The state depends on the lottery for some of its money. Texans bet $4.53 billion on the lottery’s games in the 2015 fiscal year. The state’s gaming operations put just under $1.6 billion into the state treasury every year. It amounts to less than 2 percent of state revenue, but it’s still significant.

And, as the wizards predicted when Texas voters approved the lottery in 1991, the games have matured and the revenue is slowly dropping. The operations that put $1.58 billion in the state’s purse in 2015 put $1.89 billion in it two years earlier.

So lottery officials started looking for ways to freshen things up, to keep players interested. And they are getting their hands slapped for it. In November, Gov. Greg Abbott wrote to lottery commissioners, telling them to stop playing footsie with the companies that operate fantasy football pools.

Other states have been experimenting with new games, but Abbott was concerned that even thinking about it might indicate — against his wishes — that someone in official Texas is in favor of expanding legal gambling in the state.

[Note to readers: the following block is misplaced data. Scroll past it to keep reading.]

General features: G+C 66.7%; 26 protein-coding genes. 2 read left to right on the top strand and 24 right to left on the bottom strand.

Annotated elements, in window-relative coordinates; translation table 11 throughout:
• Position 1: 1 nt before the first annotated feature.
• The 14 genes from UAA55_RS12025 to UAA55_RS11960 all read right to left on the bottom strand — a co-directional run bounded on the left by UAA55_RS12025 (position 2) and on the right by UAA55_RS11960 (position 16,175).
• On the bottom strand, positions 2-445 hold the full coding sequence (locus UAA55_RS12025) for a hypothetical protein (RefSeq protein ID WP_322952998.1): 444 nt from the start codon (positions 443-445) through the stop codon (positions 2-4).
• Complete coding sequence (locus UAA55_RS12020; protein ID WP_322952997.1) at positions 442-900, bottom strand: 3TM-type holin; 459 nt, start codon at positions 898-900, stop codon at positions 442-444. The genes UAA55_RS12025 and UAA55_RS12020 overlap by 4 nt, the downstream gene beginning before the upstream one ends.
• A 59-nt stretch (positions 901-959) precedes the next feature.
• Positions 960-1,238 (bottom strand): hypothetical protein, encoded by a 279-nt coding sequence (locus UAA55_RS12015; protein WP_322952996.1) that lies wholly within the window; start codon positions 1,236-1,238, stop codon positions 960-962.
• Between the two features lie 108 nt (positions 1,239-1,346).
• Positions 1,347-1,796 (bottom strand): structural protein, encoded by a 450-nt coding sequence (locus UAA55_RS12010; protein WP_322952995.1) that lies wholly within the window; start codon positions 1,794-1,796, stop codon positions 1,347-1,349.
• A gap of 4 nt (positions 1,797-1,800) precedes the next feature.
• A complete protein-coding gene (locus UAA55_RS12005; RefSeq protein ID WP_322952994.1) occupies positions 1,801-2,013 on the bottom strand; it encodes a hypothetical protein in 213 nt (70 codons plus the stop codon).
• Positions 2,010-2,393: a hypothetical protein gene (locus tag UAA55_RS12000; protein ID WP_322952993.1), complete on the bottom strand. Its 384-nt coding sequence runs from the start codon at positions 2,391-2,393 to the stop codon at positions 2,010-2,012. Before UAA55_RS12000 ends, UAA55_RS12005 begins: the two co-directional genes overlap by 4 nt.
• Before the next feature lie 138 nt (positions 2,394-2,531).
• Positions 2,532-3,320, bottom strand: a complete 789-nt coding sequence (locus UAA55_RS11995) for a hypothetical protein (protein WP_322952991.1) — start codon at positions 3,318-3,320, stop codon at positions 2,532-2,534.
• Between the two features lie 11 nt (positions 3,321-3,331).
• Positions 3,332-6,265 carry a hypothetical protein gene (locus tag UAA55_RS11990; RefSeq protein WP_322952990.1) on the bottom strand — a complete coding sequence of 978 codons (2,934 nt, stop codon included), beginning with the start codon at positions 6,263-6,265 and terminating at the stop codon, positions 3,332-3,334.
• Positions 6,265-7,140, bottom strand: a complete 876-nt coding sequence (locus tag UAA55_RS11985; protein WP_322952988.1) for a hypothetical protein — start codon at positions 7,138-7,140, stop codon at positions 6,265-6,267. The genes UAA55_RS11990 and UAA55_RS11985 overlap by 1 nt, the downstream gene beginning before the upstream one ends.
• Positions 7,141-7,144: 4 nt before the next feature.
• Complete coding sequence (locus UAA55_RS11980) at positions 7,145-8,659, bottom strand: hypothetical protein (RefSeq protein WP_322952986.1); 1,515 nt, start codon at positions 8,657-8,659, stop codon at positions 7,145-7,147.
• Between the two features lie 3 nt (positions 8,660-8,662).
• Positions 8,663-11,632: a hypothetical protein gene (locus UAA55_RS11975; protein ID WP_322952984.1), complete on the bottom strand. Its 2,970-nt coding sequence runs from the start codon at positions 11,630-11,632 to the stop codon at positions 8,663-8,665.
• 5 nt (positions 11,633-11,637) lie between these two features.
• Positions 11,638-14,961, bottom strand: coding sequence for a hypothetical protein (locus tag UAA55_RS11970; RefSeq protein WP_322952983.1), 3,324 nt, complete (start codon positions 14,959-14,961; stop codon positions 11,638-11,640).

Not with this guy in charge.

He’s got the Legislature with him on that. Somebody slipped a provision into the state budget that allows the state’s budget writers to micromanage rulemaking at the Texas Racing Commission. That blossomed into a standoff that continues today, with lawmakers saying they will cut off the agency’s funding — and with it, operation of the existing racetracks in Texas — if racing commissioners refuse to repeal a rule that allows “historical racing” at those tracks.

Historical racing uses the results of old horse races, with details like jockey and horse names and race dates stripped off, as a basis for wagering. Some historical racing rigs look like slot machines, some don’t. Either way, state officials regard it as a new form of gambling and don’t like it. Track and horse owners think historical racing would bring more money into their sputtering business.